The relationship between cold-stress resistance and longevity has been less explored than relationships between heat-stress resistance and longevity. Recently, however, Luckinbill (1998) found that artificial selection for increased longevity confers resistance to low-temperature stress in laboratory D. melanogaster populations. One central question with respect to evolutionary responses to cold stress, however, remains: does selection for resistance to cold-stress increase life span at normal temperatures?

In the experiments described here we investigate longevity variation between lines of high and low resistance to cold stress in D. melanogaster at two adult test temperatures, 14 and 25 °C. Three replicated lines were cold-stress selected and compared with their respective control lines in the 16th generation of thermal selection. Provided that cold-stress resistance successfully diverged between selected and control lines, two main questions are addressed: (1) Does longevity increase by cold-stress selection, as expected if life span is both genetically and positively correlated with cold-stress resistance? (2) Is longevity a temperature-dependent trait whose differential expression before and after cold-stress selection can be modulated by interactions with temperature (involving genotype-by-temperature and sex–by-temperature interactions)? The last is particularly contentious with regard to the possible effects of temperature on longevity because genotype-by-environment and sex-by-environment interactions are thought to be mechanisms maintaining genetic variation in life span (e.g. Vieira et al., 2000). Additionally, we have tested in an exploratory way the relationship between longevity and cold-stress tolerance by also measuring cold-stress resistance before and after one generation of longevity selection at 14 °C. Although cold-stress resistance increased by this longevity selection, we found that longevity when tested at normal temperatures (e.g. 25 °C as opposed to 14 °C) does not increase by selecting for cold-stress resistance. For mean longevity we found significant interactions between adult test temperature and cold-stress selection as well as between sex and temperature.

Cold-selected lines and their controls

  1. Top of page
  2. Abstract
  3. Introduction
  4. Materials and methods
  5. Cold-selected lines and their controls
  6. Measurement and analyses of longevity
  7. Samples examined for stress resistance
  8. Measurement and analysis of cold-stress resistance
  9. Results
  10. Longevity in cold-selected lines vs. their controls, and its sex-specific variation
  11. Cold-stress resistance: the correlated response to longevity selection
  12. Discussion
  13. Longevity in cold-selected lines and their controls
  14. Cold-stress resistance: the apparent correlated response to longevity selection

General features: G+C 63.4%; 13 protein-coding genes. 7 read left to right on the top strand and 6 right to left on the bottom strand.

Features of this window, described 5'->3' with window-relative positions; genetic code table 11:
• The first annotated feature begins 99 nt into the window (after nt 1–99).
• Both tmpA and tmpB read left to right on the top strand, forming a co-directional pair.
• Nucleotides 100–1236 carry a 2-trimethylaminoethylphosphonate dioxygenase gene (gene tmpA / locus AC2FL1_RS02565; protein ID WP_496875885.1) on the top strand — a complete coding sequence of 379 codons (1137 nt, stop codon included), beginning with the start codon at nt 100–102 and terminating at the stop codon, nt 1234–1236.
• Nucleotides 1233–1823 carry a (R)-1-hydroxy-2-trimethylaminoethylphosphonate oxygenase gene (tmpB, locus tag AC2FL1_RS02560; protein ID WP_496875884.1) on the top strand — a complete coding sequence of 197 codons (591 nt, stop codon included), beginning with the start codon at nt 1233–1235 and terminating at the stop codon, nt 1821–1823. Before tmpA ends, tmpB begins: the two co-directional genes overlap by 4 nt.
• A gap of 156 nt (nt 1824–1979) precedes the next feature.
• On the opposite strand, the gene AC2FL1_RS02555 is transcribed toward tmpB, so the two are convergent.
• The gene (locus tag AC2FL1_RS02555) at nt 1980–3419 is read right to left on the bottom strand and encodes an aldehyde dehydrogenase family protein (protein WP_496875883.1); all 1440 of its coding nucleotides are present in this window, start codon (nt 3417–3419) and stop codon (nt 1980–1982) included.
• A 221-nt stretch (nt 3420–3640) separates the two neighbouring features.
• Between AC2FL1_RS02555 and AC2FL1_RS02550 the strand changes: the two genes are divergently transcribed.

15. Sex-specific variation in longevity
  16. Summary of correlated selection responses
  17. Acknowledgements
  18. References

Flies originated from 19 inseminated females collected inHarjavalta, Finland (22°61N) in August 1996. The progeny of these females were pooled into a large mass population from which two sets of thermal regimes were initiated for this study. Three control lines, denoting C1, C2 and C3, were kept at constant 25 °C at a 12-h light : 12-h dark cycle. There other lines were subjected to a cold-stress selection regime, denoted S1, S2 and S3. These flies were cold stressed at an age of 4 ± 1 days by exposing them to 0 °C (20 vials per line, 40 flies per vial, separately for each sex). Selection intensity depends on time of exposure (generally between 3 and 4 days in this study) at this temperature. To avoid any possible cross-generation effects (e.g. Sgrò & Hoffmann, 1998), selection was performed every other generation. Throughout this experiment, mean selection intensity (in phenotypic units of SD) was about 0.55 per generation of selection, as a value averaged across lines, sexes and generations. For example, survival after stress treatment was 70–80% in the final generation (G16) of selection, but was less than 55% in G1. In case of higher mortalities in some of the first seven selection generations, a few males from a back-up selection regime (3–5-day-old males exposed to 0 °C but only for 18 h at an age of 4 ± 1 days) were added as parents of the next generation to avoid very low effective population size Ne. The selection lines used here had thus been cold selected for 16 generations (i.e. 32 generations from the start of thermal selection) before the start of the longevity experiment.

Measurement and analyses of longevity

  1. Top of page
  2. Abstract
  3. Introduction
  4. Materials and methods
  5. Cold-selected lines and their controls
  6. Measurement and analyses of longevity
  7. Samples examined for stress resistance
  8. Measurement and analysis of cold-stress resistance
  9. Results